The extracellular domains of FasL and Fas are sufficient for the formation of supramolecular FasL-Fas clusters of high stability.

Henkler F, Behrle E, Dennehy KM, Wicovsky A, Peters N, Warnke C, Pfizenmaier K, Wajant H - J. Cell Biol. (2005)

Fas-YFP and CFP-FasL are constitutively associated with lipid rafts. (A) HeLa cells were transiently transfected with the indicated fusion proteins and were grown individually or as cocultures. The next day, cells were analyzed by cell fractionation on sucrose gradients as described in Materials and methods. Four fractions were obtained which are shown here from top (1) to bottom (4). Fraction 1, the top fraction corresponded to the lowest sucrose density. This detergent insoluble fraction contained microdomains and lipid rafts. Fraction 4 contained the vast majority of total protein and represented the detergent soluble fraction. The detected proteins and the antibodies used in Western blot analysis are indicated. In experiments shown on the bottom panel, cells had been treated (+) or not (−) with the cholesterol depleting drug βMCD for 20 min before fractionation in order to resolve lipid rafts. (B) HeLa cells expressing Fas-YFP were treated with βMCD for 20 min (gray bars) or left untreated (black bars) and then overlaid with CFP-FasL expressing HEK293 cells by centrifugation. Cells were fixed after the indicated time intervals and the cluster incidence of neighboring cell pairs expressing Fas-YFP and CFP-FasL was determined as described in Materials and methods. The experiment was done in triplicates. (C) HeLa cells were transfected with CFP-FasL and Fas-YFP and grown separately. The next day, Fas-YFP transfectants were depleted for cholesterol (20 mM βMCD, 20 min) in serum-free medium and cocultured with CFP-FasL expressing cells. Online imaging was started when cells came into contact.
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Related In: Results  -  Collection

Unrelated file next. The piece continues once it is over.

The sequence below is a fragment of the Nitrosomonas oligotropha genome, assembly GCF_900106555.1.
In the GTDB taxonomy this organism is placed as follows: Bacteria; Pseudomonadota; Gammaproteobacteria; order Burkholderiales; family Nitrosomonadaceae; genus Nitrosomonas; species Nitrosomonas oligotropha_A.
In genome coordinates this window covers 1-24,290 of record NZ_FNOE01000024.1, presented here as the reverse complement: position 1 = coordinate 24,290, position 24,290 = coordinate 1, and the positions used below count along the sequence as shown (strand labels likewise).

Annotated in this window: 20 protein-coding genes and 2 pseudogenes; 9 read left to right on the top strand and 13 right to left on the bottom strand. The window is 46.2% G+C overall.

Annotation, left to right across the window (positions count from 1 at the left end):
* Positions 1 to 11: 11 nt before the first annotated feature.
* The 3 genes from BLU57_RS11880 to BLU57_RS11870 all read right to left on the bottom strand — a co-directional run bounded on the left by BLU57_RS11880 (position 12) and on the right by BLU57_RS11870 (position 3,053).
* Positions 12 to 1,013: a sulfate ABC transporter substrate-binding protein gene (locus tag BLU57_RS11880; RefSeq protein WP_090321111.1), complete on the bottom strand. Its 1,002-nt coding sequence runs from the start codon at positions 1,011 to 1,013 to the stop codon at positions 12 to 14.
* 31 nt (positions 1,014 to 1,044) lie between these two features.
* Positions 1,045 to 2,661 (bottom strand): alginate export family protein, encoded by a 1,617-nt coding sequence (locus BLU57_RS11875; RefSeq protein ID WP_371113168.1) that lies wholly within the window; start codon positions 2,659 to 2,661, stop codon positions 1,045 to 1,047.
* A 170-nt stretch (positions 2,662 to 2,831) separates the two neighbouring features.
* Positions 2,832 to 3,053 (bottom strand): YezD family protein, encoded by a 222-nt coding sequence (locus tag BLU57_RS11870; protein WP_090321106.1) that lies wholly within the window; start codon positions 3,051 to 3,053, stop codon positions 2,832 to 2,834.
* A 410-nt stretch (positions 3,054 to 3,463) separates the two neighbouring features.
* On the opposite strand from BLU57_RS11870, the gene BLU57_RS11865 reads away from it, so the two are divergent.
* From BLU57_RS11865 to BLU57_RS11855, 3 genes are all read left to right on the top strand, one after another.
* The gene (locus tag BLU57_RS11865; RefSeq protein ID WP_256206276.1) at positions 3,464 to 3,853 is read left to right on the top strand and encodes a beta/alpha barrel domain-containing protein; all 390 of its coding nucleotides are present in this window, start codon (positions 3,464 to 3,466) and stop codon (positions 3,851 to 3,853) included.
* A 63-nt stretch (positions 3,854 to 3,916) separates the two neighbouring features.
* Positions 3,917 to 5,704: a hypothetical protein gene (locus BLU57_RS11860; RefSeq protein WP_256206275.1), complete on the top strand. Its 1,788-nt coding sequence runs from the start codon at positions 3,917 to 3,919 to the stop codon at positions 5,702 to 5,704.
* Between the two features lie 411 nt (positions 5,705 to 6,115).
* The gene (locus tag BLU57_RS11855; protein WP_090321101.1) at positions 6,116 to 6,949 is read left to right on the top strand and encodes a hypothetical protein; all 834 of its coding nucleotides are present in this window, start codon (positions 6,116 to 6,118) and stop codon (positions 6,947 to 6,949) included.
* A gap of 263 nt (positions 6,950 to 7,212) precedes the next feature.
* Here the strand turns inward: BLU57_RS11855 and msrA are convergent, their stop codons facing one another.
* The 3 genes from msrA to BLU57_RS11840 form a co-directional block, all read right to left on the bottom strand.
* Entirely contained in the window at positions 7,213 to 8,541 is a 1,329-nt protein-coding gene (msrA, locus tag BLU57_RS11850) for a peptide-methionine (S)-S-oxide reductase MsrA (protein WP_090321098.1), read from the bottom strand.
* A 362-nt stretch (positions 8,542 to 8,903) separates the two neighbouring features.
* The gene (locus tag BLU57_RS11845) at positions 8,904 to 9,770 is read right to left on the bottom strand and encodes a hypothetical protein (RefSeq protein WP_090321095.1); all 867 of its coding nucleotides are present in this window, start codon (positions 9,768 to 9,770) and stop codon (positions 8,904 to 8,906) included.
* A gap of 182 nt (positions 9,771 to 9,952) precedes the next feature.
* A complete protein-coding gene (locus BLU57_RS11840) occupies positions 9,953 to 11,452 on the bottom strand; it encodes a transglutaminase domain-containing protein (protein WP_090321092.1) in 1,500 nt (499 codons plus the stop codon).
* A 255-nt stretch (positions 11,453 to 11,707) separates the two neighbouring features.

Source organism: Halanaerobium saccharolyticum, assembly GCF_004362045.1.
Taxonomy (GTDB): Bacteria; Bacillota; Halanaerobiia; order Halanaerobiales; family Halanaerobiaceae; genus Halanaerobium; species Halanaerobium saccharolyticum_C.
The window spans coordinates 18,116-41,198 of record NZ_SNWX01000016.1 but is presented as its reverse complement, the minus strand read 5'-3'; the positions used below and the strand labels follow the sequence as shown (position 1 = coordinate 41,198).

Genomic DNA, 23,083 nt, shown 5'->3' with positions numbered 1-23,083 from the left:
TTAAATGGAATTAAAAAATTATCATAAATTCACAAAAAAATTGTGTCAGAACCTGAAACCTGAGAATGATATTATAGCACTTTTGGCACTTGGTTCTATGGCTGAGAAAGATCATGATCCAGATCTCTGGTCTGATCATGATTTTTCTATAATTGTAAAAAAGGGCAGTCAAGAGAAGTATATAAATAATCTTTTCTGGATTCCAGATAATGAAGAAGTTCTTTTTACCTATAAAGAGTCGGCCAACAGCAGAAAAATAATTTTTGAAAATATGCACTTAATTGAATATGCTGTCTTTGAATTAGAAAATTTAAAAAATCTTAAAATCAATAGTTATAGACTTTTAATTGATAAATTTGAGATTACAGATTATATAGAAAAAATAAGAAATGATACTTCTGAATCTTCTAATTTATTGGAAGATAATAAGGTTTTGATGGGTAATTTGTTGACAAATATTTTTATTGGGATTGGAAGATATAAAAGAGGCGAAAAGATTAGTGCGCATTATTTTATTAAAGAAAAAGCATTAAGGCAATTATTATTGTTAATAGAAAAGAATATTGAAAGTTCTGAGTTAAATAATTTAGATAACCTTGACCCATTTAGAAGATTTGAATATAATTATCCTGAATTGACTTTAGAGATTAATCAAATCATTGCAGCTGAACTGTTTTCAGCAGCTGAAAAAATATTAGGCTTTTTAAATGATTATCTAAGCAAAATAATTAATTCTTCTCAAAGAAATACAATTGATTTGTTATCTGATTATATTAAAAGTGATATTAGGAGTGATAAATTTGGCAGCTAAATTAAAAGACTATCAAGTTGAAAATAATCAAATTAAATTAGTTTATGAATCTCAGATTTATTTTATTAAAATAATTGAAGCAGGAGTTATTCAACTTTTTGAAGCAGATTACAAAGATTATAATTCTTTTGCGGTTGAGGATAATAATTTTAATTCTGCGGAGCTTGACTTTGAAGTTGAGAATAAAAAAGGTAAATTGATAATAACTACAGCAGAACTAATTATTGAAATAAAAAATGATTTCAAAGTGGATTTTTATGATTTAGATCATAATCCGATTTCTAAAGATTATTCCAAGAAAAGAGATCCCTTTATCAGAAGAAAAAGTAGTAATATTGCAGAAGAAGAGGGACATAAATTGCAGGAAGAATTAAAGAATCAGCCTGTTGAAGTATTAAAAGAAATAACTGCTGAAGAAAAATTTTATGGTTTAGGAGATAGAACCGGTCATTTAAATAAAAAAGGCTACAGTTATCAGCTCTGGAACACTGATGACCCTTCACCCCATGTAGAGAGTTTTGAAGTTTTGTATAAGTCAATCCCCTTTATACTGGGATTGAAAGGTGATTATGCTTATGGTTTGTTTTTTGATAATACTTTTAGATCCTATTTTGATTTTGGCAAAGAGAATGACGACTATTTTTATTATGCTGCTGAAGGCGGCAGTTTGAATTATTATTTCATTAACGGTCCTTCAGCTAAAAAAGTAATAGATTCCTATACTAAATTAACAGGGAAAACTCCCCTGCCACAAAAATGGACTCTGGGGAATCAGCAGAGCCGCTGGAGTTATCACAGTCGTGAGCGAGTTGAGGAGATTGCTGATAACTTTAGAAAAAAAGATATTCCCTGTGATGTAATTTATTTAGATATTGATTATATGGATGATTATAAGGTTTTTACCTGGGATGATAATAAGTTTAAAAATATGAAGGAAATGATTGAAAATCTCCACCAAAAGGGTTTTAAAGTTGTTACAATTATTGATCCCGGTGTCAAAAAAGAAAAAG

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fig6: Fas-YFP and CFP-FasL are constitutively associated with lipid rafts. (A) HeLa cells were transiently transfected with the indicated fusion proteins and were grown individually or as cocultures. The next day, cells were analyzed by cell fractionation on sucrose gradients as described in Materials and methods. Four fractions were obtained which are shown here from top (1) to bottom (4). Fraction 1, the top fraction corresponded to the lowest sucrose density. This detergent insoluble fraction contained microdomains and lipid rafts. Fraction 4 contained the vast majority of total protein and represented the detergent soluble fraction. The detected proteins and the antibodies used in Western blot analysis are indicated. In experiments shown on the bottom panel, cells had been treated (+) or not (−) with the cholesterol depleting drug βMCD for 20 min before fractionation in order to resolve lipid rafts. (B) HeLa cells expressing Fas-YFP were treated with βMCD for 20 min (gray bars) or left untreated (black bars) and then overlaid with CFP-FasL expressing HEK293 cells by centrifugation. Cells were fixed after the indicated time intervals and the cluster incidence of neighboring cell pairs expressing Fas-YFP and CFP-FasL was determined as described in Materials and methods. The experiment was done in triplicates. (C) HeLa cells were transfected with CFP-FasL and Fas-YFP and grown separately. The next day, Fas-YFP transfectants were depleted for cholesterol (20 mM βMCD, 20 min) in serum-free medium and cocultured with CFP-FasL expressing cells. Online imaging was started when cells came into contact.